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Mesh victims say ministers are “still not listening” as national removal service announced

© Andrew CawleyCampaigner Elaine Holmes
Campaigner Elaine Holmes

Mesh-injured women said the government is “still not listening” after ministers announced a national removal service last week.

Campaigners have, for years, claimed Scottish surgeons need to be better trained in removal techniques after a series of patients were wrongly told implants had been fully removed.

Many have been forced to travel to America to have mesh removed by world-leading surgeon Dionysios Veronikis, who agreed to come to Scotland to operate and train surgeons. But, despite First Minister Nicola Sturgeon personally pledging to make that happen, he has withdrawn his offer, blaming Scots surgeons and officials for needless delays.

Last week, ministers announced £1.3 million will be spent on a removal service in NHS Greater Glasgow, one of the two Scots health boards that carried out hundreds of implant procedures after the use of mesh was supposedly suspended in 2014.

Health Secretary Jeane Freeman said: “We have listened to the women affected by mesh complications and this new service reflects their wish to have a clear, single national pathway for treatment.” She was speaking days after the lanndmark Cumberlege Report vindicated mesh campaigners who claimed doctors and officials have ignored and patronised them for almost a decade.

Elaine Holmes of Scottish Mesh Survivors said: “This is an astonishing statement when, in fact, they have never listened and, despite everything, they’re still not listening! I suspect women would rather continue suffering than be treated by the same surgeons who ruined their lives with these implants. We want Dr Dionysius Veronikis here to train our surgeons.”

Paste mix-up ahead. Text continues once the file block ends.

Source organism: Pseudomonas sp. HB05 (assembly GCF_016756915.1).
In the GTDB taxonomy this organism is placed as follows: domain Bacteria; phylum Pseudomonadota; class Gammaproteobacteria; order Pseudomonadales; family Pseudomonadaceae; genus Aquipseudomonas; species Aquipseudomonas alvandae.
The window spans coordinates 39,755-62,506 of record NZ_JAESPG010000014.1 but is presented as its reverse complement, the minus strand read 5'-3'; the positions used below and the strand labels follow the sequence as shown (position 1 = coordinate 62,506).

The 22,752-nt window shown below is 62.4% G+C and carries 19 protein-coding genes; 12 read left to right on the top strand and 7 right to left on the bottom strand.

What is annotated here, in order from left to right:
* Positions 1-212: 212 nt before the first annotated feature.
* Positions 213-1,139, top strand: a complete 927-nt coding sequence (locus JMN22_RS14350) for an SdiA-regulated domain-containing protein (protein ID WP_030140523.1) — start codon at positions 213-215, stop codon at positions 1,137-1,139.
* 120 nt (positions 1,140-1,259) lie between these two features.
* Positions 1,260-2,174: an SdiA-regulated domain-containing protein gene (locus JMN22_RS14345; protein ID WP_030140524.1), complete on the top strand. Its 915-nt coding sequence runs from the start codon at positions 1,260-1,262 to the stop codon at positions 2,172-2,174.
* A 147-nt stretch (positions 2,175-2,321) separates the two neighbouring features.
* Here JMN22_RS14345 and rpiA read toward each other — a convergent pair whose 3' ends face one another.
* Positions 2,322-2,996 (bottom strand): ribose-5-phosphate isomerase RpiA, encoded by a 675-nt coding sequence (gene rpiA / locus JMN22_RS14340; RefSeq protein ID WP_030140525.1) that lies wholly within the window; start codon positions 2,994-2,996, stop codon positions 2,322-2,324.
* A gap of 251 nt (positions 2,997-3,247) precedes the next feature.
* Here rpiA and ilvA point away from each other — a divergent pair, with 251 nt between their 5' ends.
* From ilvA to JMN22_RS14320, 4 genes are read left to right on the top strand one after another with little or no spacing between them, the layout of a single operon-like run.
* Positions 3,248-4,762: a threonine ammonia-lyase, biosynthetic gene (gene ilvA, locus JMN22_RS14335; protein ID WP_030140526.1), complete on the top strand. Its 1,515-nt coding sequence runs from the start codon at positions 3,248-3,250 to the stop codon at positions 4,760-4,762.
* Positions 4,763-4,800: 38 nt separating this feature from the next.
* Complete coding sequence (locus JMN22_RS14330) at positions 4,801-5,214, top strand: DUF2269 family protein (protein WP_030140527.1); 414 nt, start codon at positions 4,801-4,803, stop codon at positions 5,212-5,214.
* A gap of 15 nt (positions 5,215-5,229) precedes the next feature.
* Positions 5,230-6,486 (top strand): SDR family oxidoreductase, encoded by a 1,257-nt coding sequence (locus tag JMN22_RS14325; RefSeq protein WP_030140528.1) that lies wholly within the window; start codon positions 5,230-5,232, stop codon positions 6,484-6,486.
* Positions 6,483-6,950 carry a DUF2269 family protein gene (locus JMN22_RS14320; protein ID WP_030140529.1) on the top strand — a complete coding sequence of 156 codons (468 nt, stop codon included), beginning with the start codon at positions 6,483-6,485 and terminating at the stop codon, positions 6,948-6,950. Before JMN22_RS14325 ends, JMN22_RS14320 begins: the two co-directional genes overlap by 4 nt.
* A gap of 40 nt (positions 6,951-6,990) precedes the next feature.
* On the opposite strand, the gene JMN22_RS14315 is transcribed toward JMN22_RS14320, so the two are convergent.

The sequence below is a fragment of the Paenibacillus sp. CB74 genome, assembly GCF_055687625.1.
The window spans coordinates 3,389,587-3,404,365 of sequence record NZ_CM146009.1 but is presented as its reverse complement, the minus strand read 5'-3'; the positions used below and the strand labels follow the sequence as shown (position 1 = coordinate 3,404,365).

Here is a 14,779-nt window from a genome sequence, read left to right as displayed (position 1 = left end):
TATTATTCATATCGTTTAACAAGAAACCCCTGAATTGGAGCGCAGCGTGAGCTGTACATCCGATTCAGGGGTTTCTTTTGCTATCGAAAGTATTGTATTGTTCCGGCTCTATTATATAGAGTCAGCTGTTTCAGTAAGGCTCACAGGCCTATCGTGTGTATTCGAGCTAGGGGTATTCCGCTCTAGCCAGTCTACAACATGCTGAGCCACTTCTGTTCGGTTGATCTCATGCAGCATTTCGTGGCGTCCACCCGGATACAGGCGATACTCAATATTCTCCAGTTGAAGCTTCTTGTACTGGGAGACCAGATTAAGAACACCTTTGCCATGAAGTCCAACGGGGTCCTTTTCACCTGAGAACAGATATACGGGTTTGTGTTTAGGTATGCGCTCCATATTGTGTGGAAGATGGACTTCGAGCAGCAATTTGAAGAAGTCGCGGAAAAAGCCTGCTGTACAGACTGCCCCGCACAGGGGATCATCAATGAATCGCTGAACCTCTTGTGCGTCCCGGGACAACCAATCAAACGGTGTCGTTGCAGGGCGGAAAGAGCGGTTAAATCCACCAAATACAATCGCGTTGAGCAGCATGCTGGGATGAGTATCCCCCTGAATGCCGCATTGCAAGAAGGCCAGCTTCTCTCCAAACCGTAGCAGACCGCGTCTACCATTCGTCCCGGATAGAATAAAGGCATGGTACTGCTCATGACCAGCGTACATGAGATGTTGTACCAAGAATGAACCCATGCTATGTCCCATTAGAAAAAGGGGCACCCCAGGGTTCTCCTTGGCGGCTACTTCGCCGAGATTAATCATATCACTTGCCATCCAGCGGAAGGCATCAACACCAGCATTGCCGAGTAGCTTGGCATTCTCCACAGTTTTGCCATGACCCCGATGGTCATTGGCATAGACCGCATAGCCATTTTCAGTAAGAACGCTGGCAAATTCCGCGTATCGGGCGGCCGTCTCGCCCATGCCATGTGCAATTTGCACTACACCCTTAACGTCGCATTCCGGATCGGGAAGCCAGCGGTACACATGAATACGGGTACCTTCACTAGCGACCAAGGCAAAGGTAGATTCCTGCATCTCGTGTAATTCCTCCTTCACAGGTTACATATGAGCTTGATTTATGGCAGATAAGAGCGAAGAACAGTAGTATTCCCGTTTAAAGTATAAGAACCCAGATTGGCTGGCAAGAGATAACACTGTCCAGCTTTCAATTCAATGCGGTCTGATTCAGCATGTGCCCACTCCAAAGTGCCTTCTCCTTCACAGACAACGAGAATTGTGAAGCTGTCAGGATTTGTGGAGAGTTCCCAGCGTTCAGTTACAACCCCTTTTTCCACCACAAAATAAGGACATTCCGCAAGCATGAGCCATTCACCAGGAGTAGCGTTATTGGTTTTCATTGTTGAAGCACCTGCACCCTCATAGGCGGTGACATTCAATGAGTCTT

Elaine, from Newton Mearns, East Renfrewshire, spent £20,000 of life savings to travel to the US so Dr Veronikis could remove her mesh after being told by Scottish surgeons she had had a full removal. Dr Veronikis removed 22cm, revealing only a fraction was removed in Scotland.

Elaine said: “Women have been complaining to the General Medical Council after being told they’d had a full removal in Scotland which was anything but, myself included.”

The government’s own mesh expert Dr Wael Agur said: “If there is £1.3m available for removals, will patients get the option of seeking treatment elsewhere by surgeons they trust?

“Patients must not only be involved in designing the service, they must have confidence surgeons can remove all mesh devices, not just a few.”